Meet Alison Comfort, researcher exploring the stories behind the data

The numbers in a research study offer a glimpse into people’s lives, but there are always deeper stories behind the figures. Health economist Alison Comfort, PhD, has been drawn to math and economics her whole life. The unique power of her work comes in recognizing the real-life experiences behind the data.

Listening to people’s stories is a throughline in her work. She recalls of her time in the Peace Corps in Madagascar, “I used a lot of that time sitting with women in my community, and just listening to their stories and hearing about their pregnancies and why they were or weren’t using birth control.” She sees commonalities with the conversations she often has with other women, talking about what they want for their lives and how many kids they want to have. The resonance of these experiences—and the importance of immersing herself in them—helped inspire her to move her family to Uganda while she embarks on new research on reproductive health and HIV.

Her project in Uganda is grounded in conversations and community, working to understand how people’s social networks influence their decisions around health. “Some people may tend to be more isolated, while others have a really tightly knit social network, and some people may act as bridges to other social groups and have access to maybe new and novel information,” she says. “These differences in their social networks have implications for their health decisions.” Her team has already published research showing that people’s family members, friends and others play an important role in providing information about when pregnant people should start prenatal care. In her current research, she is finding that, among women living with HIV in Uganda, those who are pregnant tend to be much more isolated . This seems to affect their behaviors like taking their HIV medication regularly.

Living in the country where she’s doing work is allowing her to build authentic partnerships with her research team. She works closely with researchers who understand the biggest challenges women are facing and have ideas of how to solve these problems, informed by a deep knowledge of the local community. She’s able to integrate with the research team and get to know the culture deeply and do more meaningful research that’s shaped in collaboration with the field team. “I realized that it’s one thing to work on it from the United States, which I have done for many years. But it’s another thing to have the chance to live in the country where you are doing the research and really experience what it is like, what individuals are facing with decisions that they’re making about their health. I had that in Madagascar and want to create something similar with my research in Uganda.”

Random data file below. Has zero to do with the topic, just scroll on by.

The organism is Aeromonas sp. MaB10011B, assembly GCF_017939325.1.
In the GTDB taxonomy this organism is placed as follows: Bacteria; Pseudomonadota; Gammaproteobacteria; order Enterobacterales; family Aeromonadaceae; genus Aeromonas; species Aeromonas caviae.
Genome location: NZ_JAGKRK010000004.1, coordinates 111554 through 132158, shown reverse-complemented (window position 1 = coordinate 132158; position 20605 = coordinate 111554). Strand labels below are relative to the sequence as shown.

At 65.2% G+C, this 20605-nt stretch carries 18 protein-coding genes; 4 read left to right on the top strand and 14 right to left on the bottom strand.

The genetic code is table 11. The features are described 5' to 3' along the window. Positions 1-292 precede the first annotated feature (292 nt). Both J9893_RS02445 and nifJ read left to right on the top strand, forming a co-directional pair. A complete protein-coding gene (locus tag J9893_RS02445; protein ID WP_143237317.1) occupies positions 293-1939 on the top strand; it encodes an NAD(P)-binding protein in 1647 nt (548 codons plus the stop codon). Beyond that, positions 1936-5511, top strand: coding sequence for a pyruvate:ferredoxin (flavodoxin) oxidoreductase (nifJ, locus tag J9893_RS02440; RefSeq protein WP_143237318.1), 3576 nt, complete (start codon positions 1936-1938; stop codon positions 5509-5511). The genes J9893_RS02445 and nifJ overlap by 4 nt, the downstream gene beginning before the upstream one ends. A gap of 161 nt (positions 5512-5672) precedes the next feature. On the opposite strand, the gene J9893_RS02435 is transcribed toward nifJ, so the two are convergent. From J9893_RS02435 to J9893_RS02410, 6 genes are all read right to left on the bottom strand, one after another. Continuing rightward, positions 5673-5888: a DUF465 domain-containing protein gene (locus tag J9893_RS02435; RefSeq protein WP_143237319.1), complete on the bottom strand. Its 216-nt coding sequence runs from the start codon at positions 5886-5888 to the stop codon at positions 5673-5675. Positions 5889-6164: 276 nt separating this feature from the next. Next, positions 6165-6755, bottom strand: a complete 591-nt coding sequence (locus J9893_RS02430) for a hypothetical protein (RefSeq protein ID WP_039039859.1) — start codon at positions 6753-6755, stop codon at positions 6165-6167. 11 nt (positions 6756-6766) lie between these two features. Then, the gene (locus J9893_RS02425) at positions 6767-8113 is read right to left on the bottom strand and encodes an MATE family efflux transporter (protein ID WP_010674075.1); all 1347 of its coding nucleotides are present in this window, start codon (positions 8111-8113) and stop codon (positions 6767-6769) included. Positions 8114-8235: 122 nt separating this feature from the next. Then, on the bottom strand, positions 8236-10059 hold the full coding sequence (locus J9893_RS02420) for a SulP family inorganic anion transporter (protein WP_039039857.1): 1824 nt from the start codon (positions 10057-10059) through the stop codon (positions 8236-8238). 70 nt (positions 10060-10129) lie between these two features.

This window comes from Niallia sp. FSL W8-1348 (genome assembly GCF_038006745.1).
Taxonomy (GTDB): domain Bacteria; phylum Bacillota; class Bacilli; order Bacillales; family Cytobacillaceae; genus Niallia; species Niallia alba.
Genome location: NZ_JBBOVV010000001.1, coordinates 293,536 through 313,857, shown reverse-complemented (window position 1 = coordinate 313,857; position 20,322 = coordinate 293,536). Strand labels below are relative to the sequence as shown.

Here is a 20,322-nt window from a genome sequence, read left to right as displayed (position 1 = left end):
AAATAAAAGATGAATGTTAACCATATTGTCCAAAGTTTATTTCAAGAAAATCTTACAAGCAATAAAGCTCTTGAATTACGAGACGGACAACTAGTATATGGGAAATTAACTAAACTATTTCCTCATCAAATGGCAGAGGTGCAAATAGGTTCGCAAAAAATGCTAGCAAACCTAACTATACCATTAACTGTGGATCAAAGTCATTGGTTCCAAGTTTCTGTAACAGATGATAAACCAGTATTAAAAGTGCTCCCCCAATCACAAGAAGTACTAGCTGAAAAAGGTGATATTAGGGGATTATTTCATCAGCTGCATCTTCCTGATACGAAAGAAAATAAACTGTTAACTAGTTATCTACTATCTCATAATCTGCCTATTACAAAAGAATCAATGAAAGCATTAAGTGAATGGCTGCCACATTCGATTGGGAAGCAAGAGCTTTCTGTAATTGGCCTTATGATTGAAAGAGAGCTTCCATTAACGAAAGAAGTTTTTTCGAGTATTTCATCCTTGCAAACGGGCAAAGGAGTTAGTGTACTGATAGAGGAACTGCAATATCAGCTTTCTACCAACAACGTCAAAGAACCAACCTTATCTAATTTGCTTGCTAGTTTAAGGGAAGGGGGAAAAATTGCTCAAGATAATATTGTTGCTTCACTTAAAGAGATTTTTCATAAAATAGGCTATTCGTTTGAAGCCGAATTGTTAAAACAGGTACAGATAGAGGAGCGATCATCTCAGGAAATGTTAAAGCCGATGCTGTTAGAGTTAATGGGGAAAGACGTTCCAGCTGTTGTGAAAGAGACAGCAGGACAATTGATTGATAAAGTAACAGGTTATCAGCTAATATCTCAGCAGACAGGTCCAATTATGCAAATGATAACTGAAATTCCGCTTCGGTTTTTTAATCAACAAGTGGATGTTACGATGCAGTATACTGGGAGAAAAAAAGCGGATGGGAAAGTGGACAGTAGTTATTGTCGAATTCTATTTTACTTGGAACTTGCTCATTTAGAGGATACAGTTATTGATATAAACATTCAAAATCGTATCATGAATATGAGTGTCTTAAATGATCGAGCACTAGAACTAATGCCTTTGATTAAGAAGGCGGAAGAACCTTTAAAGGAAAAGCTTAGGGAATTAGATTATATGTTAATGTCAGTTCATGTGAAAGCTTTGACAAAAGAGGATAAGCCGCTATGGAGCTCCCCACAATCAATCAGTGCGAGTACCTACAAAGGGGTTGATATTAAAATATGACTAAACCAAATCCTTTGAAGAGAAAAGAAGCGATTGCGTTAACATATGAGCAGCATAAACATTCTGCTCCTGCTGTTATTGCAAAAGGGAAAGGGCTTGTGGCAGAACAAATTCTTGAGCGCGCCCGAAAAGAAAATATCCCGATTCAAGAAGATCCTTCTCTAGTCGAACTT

By combining data with the real-world experiences behind it, Alison wants the research to result in concrete changes in people’s lives. Her previous research in Madagascar found that providing free pregnancy tests through community health workers led to more women seeking reproductive and maternal health services by being able to confirm if they were pregnant or not. On the strength of the findings of that trial, the Ministry of Health expanded access to free pregnancy tests through community-based programs across the country.

Alison hopes that her team could have similar success in the future by uncovering ways to engage people’s social networks to improve health outcomes. Her ultimate goal is to figure out how to support people in leading meaningful, healthy lives. “All my research questions come back to women accessing care when they want and how they want to.”